Microsoft has addressed increasing privacy concerns around Xbox One and Kinect.
Microsoft's new console requires Kinect be connected to it to work, but, according to Microsoft, you can "pause" the motion sensor.
"At Microsoft, we prioritize your privacy," the company wrote in a new update to Xbox.com. "We understand that your personal data and privacy are important."
Microsoft said it will navigate you through Xbox One's privacy options, such as automatic or manual sign in, privacy settings and notifications about how your data is used. "When Xbox One is on and you're simply having a conversation in your living room, your conversation is not being recorded or uploaded," Microsoft insisted.
You can pause Kinect if you don't want it on while playing games. From there, you can still say "Xbox Off" to turn off the console. When Xbox One is off, it's only listening for the "Xbox On" voice command, Microsoft said, and you can turn that feature off too. "Some apps and games may require Kinect functionality to operate, so you'll need to turn it back on for these experiences."
Now on to your personal data. German authorities have expressed concern about the data Microsoft collects through Kinect, although Microsoft executive Phil Harrison told Eurogamer the company isn't using Kinect to "snoop" on players.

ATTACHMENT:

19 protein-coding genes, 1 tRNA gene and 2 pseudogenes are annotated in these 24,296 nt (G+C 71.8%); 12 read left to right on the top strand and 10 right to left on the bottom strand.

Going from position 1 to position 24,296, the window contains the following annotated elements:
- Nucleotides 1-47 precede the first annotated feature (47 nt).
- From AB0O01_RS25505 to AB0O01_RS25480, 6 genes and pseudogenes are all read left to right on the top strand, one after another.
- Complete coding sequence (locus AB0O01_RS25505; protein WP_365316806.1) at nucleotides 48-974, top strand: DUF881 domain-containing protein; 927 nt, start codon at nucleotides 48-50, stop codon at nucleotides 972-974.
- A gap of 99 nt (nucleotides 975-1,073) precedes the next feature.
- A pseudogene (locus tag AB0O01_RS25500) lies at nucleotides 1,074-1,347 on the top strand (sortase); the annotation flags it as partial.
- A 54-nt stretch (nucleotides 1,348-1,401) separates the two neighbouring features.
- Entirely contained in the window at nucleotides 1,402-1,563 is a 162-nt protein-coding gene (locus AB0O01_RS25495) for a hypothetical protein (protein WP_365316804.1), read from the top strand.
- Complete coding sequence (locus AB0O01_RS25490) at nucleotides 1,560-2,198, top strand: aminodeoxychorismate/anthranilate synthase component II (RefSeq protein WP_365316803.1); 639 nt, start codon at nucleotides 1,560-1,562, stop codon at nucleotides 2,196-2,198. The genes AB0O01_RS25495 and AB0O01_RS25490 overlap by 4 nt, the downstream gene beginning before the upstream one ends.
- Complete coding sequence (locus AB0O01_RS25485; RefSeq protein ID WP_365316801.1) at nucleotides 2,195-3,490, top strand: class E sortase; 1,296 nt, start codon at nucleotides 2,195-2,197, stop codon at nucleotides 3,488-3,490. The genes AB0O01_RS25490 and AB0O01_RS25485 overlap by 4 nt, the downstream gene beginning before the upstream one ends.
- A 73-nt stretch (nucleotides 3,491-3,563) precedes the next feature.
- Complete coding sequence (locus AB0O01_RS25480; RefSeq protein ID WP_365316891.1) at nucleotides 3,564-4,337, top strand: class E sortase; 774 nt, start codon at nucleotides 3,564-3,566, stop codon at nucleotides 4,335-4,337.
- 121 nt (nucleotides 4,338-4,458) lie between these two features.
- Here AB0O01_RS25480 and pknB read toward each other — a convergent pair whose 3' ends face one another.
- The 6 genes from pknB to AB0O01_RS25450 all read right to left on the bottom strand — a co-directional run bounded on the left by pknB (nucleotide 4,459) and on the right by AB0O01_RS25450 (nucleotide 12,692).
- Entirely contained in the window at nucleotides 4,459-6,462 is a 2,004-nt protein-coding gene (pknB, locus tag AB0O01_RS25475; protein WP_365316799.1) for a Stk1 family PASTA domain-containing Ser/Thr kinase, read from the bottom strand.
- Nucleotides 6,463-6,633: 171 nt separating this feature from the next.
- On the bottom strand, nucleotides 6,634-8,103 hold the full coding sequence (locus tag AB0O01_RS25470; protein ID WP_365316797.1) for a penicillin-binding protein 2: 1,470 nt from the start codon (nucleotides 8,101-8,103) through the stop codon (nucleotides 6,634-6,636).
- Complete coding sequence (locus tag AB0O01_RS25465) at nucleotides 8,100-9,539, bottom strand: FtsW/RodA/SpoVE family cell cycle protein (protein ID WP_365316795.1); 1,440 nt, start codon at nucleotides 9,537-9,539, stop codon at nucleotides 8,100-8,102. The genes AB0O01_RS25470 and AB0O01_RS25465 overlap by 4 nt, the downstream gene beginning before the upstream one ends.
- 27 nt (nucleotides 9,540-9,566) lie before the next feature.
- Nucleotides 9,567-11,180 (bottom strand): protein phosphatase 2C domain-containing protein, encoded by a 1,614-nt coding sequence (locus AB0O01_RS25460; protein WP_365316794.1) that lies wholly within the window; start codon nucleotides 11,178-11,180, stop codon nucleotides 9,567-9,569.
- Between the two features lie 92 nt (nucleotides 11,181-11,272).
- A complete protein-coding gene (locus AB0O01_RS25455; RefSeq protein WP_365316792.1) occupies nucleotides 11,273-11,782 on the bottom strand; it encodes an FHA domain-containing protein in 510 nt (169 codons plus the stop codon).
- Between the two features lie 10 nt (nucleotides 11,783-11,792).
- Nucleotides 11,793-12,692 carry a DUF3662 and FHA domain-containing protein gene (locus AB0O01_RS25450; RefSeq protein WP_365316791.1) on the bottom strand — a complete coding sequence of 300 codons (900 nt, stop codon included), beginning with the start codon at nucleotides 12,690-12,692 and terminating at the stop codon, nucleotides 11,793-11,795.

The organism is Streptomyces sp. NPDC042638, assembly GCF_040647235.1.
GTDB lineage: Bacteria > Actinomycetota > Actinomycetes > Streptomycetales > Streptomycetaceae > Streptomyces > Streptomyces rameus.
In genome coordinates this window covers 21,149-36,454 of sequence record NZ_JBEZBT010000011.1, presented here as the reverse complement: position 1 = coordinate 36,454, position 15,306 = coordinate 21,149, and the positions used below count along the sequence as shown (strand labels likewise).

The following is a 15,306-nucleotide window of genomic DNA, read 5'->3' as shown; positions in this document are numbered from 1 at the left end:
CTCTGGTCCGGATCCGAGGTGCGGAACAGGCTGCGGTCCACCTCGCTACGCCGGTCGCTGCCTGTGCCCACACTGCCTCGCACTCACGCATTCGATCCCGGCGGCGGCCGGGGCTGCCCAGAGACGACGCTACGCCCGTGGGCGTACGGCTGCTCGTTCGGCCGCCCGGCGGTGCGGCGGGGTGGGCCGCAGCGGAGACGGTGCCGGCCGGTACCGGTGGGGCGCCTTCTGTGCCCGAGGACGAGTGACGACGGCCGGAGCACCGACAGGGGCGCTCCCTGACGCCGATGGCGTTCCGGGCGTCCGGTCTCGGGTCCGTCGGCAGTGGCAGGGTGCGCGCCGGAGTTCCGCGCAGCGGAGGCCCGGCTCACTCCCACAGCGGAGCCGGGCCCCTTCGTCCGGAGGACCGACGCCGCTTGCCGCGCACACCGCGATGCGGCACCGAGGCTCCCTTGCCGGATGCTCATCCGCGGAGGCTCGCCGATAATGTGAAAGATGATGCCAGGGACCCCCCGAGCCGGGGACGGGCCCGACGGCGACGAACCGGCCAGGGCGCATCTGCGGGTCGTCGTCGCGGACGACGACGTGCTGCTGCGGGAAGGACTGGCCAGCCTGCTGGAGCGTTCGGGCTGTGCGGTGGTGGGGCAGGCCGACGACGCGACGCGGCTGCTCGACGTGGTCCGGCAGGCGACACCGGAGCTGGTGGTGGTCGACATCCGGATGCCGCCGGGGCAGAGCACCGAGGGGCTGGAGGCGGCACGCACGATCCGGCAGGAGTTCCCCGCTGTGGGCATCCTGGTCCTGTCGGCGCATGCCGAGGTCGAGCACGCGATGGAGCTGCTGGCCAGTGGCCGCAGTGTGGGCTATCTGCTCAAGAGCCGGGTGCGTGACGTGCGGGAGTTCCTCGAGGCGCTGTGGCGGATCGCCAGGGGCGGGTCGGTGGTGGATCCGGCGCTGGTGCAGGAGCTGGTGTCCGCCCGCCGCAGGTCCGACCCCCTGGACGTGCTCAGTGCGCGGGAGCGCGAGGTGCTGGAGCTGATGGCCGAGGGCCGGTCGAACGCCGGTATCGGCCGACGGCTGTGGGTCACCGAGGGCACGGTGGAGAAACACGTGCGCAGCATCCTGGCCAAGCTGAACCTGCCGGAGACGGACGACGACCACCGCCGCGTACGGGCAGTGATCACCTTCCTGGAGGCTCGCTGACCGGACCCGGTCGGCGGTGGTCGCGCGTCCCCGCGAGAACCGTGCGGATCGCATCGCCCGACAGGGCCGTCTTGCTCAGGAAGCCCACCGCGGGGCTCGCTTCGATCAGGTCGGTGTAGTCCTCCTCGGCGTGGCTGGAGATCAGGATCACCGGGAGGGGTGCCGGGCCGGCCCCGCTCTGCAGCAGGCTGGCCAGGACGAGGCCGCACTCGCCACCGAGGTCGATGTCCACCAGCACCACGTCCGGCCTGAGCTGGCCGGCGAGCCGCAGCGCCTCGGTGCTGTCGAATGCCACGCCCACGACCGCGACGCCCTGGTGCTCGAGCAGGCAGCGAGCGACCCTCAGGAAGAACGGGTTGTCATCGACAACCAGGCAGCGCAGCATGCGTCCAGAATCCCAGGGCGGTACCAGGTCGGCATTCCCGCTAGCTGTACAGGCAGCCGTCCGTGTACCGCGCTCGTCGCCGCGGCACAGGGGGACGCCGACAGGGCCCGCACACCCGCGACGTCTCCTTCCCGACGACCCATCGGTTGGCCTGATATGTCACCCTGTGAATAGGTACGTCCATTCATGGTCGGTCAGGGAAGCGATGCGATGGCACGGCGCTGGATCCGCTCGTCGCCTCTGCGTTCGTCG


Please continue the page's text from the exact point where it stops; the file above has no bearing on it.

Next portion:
Today Microsoft said the data Xbox One collects will not leave the console without your explicit permission, and provided a couple of examples of how it will collect your data. A fitness game could measure your heart rate data to provide improved feedback on your workout, and a card game could allow you to bluff your virtual opponent using your facial expressions.
Microsoft said it's faster to find content using voice and gesture commands with Kinect, but you can use a controller, remote controls or a smart device. These can be used when Kinect is paused.
Microsoft is required to abide by European law that governs how companies use your data. In the UK, the Information Commissioner's Office, the body that fined Sony £250,000 following the PlayStation Network hack of 2011, enforces the Data Protection Act, itself the UK's interpretation of the EU's Data Protection Directive.